– – –

If I’m still living, I wanna keep living. I wanna try out the new things…

– – –

Impressed by Damon’s work ethic, clean lifestyle and professional attitude, Bobby found himself a new partner, and even agreed to tour with Gorillaz, accompanying them across the globe, even though he’d only perform his two songs each night. “They said, ‘You only gotta be on stage 10 minutes’,” Bobby remembers. “I said, ‘Ten minutes? It takes me that long to burp!’”

But it was an impetus that re-awoke Bobby’s passion and drive, setting himself up for something more. After all, he’d practically retired after his last record, ‘Christmas Album’, in 2000.

“All the people that I grew up with – Ray Charles, Sam Cooke, Marvin Gaye, Teddy Pendergrass, Wilson Pickett – all them people are gone! I say, if they left me here to carry the ball, I gotta do it where they feel proud of what I’m doing. And that right there kept me in the game, and just waiting on the opportunity – if it ever came along, I would open up. And it came along, and I opened up. If I’m still living, I wanna keep living. I wanna try out the new things.”

All of which led to Bobby, Damon and Richard convening in London and New York to start work on an album with sessions that blurred the lines of master and protégés. There’s a video on YouTube that provides an insight into what happened behind the scenes with the trio. We see Damon handling piano and keyboards and Richard programming the drums, both immersed in the man and the moment, and Bobby freestyling over their choppy beats. They look like they’re having a ball. Life was good.

Then, things took a turn for the worse. Already diagnosed a diabetic, in early 2012, while putting the finishing touches to this album, the 68-year-old was struck with a string of health problems. He was hospitalised for three months, where he was in a coma for 14 days, had pneumonia three times, and told he had prostate cancer (the tumour was removed, and later proven to be non-cancerous). He hid his medical problems from the public, and thought this exciting new venture would never see the light of day.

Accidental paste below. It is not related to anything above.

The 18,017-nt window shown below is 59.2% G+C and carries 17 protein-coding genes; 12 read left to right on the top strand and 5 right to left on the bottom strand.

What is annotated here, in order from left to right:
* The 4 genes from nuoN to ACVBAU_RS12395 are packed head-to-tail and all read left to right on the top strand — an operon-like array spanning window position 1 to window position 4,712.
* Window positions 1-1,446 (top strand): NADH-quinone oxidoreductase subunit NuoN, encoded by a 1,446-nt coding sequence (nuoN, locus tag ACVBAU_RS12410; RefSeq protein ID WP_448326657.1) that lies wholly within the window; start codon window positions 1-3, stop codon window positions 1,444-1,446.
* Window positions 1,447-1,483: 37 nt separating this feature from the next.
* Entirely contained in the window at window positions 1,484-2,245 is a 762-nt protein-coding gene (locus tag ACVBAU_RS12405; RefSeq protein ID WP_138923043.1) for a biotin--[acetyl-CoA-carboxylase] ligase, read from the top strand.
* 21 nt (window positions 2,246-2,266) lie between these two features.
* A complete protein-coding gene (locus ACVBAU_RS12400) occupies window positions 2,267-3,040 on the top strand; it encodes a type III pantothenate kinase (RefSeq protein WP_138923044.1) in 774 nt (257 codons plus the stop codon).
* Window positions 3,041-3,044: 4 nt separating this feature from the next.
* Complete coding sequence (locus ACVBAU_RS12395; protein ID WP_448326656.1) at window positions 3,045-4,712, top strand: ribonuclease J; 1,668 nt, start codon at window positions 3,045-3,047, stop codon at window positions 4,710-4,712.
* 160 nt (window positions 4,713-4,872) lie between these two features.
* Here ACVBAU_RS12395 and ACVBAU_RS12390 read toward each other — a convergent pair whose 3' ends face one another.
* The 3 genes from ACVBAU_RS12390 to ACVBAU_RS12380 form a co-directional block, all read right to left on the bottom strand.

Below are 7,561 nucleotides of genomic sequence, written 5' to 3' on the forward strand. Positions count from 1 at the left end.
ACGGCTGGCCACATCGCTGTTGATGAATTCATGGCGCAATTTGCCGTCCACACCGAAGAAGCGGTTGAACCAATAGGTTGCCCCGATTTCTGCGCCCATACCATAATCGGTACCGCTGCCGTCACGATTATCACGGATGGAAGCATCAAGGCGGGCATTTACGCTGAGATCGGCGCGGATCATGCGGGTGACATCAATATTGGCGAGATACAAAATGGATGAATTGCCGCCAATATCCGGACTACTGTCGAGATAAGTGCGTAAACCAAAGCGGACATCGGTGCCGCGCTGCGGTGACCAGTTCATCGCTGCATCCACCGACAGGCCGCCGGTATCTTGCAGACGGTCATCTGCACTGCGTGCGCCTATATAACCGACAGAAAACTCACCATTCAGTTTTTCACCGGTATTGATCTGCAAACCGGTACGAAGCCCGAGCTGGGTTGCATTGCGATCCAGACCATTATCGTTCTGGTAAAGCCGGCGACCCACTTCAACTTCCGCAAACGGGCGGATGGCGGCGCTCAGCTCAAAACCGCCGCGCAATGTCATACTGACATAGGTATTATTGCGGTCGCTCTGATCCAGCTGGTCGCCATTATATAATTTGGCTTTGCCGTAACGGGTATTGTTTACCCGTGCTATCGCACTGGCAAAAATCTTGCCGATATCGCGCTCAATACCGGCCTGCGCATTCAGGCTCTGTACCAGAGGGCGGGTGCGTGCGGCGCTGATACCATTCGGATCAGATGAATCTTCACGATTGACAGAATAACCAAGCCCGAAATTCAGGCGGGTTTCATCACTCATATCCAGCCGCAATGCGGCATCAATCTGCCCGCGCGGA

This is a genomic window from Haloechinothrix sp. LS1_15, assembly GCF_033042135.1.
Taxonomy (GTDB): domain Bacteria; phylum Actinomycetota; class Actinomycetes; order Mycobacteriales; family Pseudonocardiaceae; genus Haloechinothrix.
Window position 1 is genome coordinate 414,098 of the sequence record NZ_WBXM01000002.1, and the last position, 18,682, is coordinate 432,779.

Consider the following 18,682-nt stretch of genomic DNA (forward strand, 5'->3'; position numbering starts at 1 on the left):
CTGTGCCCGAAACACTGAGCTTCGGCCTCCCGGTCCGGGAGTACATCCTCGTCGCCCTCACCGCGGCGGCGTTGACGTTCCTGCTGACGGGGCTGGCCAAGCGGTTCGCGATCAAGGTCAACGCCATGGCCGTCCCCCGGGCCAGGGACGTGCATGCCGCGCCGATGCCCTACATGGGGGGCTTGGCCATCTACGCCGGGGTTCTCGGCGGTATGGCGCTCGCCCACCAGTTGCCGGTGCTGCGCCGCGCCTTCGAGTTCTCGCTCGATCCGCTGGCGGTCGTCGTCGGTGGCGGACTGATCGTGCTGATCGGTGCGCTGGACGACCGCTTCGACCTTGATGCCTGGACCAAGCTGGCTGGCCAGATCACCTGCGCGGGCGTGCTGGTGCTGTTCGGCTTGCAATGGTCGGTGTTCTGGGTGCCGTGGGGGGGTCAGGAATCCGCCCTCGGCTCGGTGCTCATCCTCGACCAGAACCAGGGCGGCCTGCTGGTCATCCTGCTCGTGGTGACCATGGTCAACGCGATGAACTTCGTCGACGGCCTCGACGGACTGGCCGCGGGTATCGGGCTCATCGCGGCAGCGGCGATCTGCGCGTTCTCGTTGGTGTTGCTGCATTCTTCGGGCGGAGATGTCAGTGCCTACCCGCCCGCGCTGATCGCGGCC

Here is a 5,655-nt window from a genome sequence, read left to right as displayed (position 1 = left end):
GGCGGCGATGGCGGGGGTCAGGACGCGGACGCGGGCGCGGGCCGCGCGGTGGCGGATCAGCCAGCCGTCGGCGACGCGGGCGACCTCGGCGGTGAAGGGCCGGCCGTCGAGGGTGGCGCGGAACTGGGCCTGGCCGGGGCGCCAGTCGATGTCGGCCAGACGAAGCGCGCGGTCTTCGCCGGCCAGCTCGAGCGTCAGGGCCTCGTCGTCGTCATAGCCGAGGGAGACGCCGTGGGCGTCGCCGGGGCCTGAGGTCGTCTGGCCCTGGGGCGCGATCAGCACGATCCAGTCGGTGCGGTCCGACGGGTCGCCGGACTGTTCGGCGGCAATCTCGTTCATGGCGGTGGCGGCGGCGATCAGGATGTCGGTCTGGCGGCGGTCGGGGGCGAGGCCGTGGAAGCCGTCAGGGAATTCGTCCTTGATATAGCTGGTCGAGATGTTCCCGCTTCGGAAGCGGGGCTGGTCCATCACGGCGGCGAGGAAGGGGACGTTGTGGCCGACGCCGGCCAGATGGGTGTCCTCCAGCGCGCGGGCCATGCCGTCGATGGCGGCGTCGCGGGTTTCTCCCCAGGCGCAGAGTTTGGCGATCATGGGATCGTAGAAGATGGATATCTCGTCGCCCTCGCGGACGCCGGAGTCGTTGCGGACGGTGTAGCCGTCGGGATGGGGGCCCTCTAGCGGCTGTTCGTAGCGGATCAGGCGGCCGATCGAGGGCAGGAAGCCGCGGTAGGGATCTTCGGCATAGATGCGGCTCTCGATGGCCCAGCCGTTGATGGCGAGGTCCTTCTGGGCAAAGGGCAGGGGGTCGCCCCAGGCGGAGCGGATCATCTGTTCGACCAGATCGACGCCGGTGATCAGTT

“I thought, ‘Boy, isn’t this a drag?’ Now the break that should’ve came 30 years ago is coming now, and my body is falling apart. My dream – the way it should have been – has just come along.”

In turn, having faced death, this became the most important album Bobby had ever worked on. “They allowed me a chance to be me. That means when you grow from materialistic things, your attitude changes as a writer, your attitude changes as a person, your attitude changes period. And I think for the better.”

Apparently healthy now – “but not like I wanna be” – Bobby still has ambitions left. “It’s like somebody breathing life into a dream that you’ve always had,” he says. Yet he can’t guarantee there will be a follow-up to ‘The Bravest Man…’.

– – –

To say, ‘Oh yeah, we’re gonna do another album’, I say, who knows if I’ll still be around…

– – –

“Because, from my sicknesses and all the things that I went through in my life, I say you can’t predict what’s gonna happen tomorrow. I live for today and try to put as much into today, but to say, ‘Oh yeah, we’re gonna do another album’, I say, who knows if I’ll still be around?”

The thought of losing Bobby at this juncture is heartbreaking. Not only would a reprise of this twilight promise be unfulfilled, but the world would lose a true musical icon, a conduit to a bygone era and departed heroes. Another long, rich and intriguing branch of music’s family tree will cease to grow.

It began to bloom in Cleveland, 1952, when Bobby was just eight-years-old, drafted into a gospel vocal group with his four brothers by his Baptist minister (and aspiring guitarist) father, Friendly Womack, with little choice: “My father just said, ‘Hey, you gonna do this or I’m gonna beat you into the next week’, and if you didn’t want that whipping, you wouldn’t say no.”

The Womack Brothers were a sensation on the gospel circuit, and even though Curtis Womack was the lead singer, it was his younger brother Bobby that would steal the spotlight. The group caught the eye of Sam Cooke, himself then a member of gospel group The Soul Stirrers. After leaving to go solo and follow a secular musical direction, Cooke soon launched his own label and publishing company, SAR Records, and in turn signed The Womack Brothers, converted them to secular (against the wishes of Friendly), changed their name to The Valentinos, and relocated them to Los Angeles.

Bobby was the group’s main songwriter and guitarist – a role with which he’d moonlight with Sam Cooke on tour and in the studio. Womack was brought to international attention when The Rolling Stones covered his Valentinos hit, ‘It’s All Over Now’, a move which still rankles Bobby.

“I was saying, ‘Let them get their own song! Write your own song!’ And [Sam Cooke] said, ‘Bobby, you don’t understand. You’ll be a part of history through them.’ He said, ‘You’re giving them their first shot in America and all around the world.’ And I kept saying, ‘Yeah, but I still don’t want them to record the song.’ And he said, ‘Bobby, I own the publishing!’”